This fascinating three-part series is packed with stories of people who all have had unique experiences in the womb, resulting in genetic and biologic conditions changing the way they experience the world around them. It's incredibly well done and will teach you things like how we keep our balance and how six fingers are better than five.
11. "The Tunnel"
Things got pretty dark pretty fast with this one. BBC detective drama series "The Tunnel" is set against the backdrop of Europe in crisis—and (mini spoiler) a body is found SPLIT IN HALF on the border between the U.K. and France. So, if you're into stuff like that, check it out. You might recognize a couple of the lead actors: detective Karl Roebuck is played by Stephen Dillane of “Game of Thrones” and detective Elise Wassermann is played by Clémence Poésy of the “Harry Potter” series.
The hour-long "Nature" special is exactly what it sounds like. "Animal Reunions" examines the relationship between humans and animals, specifically the bond between caretakers and wild animals, not only while the animals are in their care, but whether that bond endures after the animals are released to the wild. For anyone who has ever wondered if their dog really missed them while they were gone—this is for you. Bonus: lots of adorable animals and the amazing Jane Goodall!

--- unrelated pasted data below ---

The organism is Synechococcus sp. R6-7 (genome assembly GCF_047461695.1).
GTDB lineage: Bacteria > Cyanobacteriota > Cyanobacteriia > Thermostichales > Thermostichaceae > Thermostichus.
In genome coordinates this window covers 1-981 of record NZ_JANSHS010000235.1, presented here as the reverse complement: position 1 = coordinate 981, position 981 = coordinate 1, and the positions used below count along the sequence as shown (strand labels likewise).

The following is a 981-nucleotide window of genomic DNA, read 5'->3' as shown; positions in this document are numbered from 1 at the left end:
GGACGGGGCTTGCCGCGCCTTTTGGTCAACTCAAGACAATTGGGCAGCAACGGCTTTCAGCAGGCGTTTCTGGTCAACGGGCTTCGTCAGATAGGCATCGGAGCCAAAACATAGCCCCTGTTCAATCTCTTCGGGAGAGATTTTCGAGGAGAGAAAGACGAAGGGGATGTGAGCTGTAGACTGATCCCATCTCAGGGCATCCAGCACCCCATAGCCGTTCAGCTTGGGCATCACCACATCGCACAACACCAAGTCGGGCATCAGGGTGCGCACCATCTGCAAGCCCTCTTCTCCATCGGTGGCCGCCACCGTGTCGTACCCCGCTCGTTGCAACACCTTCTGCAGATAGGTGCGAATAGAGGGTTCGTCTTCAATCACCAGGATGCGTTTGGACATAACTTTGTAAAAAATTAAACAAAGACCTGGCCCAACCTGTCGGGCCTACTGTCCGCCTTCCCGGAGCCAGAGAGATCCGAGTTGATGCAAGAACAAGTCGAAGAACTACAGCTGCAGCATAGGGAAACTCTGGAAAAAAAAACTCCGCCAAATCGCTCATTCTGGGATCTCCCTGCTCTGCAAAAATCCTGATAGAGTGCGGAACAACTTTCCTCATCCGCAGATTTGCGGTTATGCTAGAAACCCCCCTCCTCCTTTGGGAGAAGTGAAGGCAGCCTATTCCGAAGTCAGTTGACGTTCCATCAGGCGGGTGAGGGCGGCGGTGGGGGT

Celebrate the rise of the tiger count for the first time in 100 years by watching "The Story of Cats." This two-part "Nature" special helps explain why cats are so cool! Cats are some of the most revered AND feared creatures on our planet and their story of evolution and adaptation is fascinating.
Emotional. Insightful. Eye-opening. This feature-length documentary chronicles the rise and fall of the iconic Black Panther Party for Self Defense in the late '60s and early '70s through candid and powerful interviews with many of the founding fathers and mothers of the movement and with police officers who share accounts of their shooting war with the Panthers.
15. "Downton Abbey"
We know, we know. It was one of the saddest times in modern-day television—the end of an era if you will. We miss "Downton Abbey" so much but you've gotta admit, the final season was so well done, it's worth watching over and over again.